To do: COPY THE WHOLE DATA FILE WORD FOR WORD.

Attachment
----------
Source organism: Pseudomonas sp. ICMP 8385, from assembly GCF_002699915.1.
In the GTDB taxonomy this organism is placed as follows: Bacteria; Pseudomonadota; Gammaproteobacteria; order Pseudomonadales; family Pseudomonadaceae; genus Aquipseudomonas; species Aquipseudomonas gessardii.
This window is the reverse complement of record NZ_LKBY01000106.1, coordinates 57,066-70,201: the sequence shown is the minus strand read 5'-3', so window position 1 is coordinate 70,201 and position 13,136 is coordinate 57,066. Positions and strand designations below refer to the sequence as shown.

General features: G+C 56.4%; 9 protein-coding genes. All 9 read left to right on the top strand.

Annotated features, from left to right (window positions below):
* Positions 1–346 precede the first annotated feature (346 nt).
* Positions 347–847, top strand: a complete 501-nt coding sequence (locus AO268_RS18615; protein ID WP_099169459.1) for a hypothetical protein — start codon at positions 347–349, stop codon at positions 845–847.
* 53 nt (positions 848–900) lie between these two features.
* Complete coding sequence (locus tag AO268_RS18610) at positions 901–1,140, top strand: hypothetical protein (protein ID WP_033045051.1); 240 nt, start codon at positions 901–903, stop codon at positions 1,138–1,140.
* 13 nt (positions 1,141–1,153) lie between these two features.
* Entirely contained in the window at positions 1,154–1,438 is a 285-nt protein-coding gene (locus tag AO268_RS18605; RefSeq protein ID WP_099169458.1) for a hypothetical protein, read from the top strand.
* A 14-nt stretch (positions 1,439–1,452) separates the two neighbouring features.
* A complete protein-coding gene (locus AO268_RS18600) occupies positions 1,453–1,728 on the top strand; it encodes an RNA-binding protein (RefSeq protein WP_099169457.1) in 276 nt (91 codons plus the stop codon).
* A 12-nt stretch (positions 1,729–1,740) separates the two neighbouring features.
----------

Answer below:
Source organism: Pseudomonas sp. ICMP 8385, from assembly GCF_002699915.1.
In the GTDB taxonomy this organism is placed as follows: Bacteria; Pseudomonadota; Gammaproteobacteria; order Pseudomonadales; family Pseudomonadaceae; genus Aquipseudomonas; species Aquipseudomonas gessardii.
This window is the reverse complement of record NZ_LKBY01000106.1, coordinates 57,066-70,201: the sequence shown is the minus strand read 5'-3', so window position 1 is coordinate 70,201 and position 13,136 is coordinate 57,066. Positions and strand designations below refer to the sequence as shown.

General features: G+C 56.4%; 9 protein-coding genes. All 9 read left to right on the top strand.

Annotated features, from left to right (window positions below):
* Positions 1–346 precede the first annotated feature (346 nt).
* Positions 347–847, top strand: a complete 501-nt coding sequence (locus AO268_RS18615; protein ID WP_099169459.1) for a hypothetical protein — start codon at positions 347–349, stop codon at positions 845–847.
* 53 nt (positions 848–900) lie between these two features.
* Complete coding sequence (locus tag AO268_RS18610) at positions 901–1,140, top strand: hypothetical protein (protein ID WP_033045051.1); 240 nt, start codon at positions 901–903, stop codon at positions 1,138–1,140.
* 13 nt (positions 1,141–1,153) lie between these two features.
* Entirely contained in the window at positions 1,154–1,438 is a 285-nt protein-coding gene (locus tag AO268_RS18605; RefSeq protein ID WP_099169458.1) for a hypothetical protein, read from the top strand.
* A 14-nt stretch (positions 1,439–1,452) separates the two neighbouring features.
* A complete protein-coding gene (locus AO268_RS18600) occupies positions 1,453–1,728 on the top strand; it encodes an RNA-binding protein (RefSeq protein WP_099169457.1) in 276 nt (91 codons plus the stop codon).
* A 12-nt stretch (positions 1,729–1,740) separates the two neighbouring features.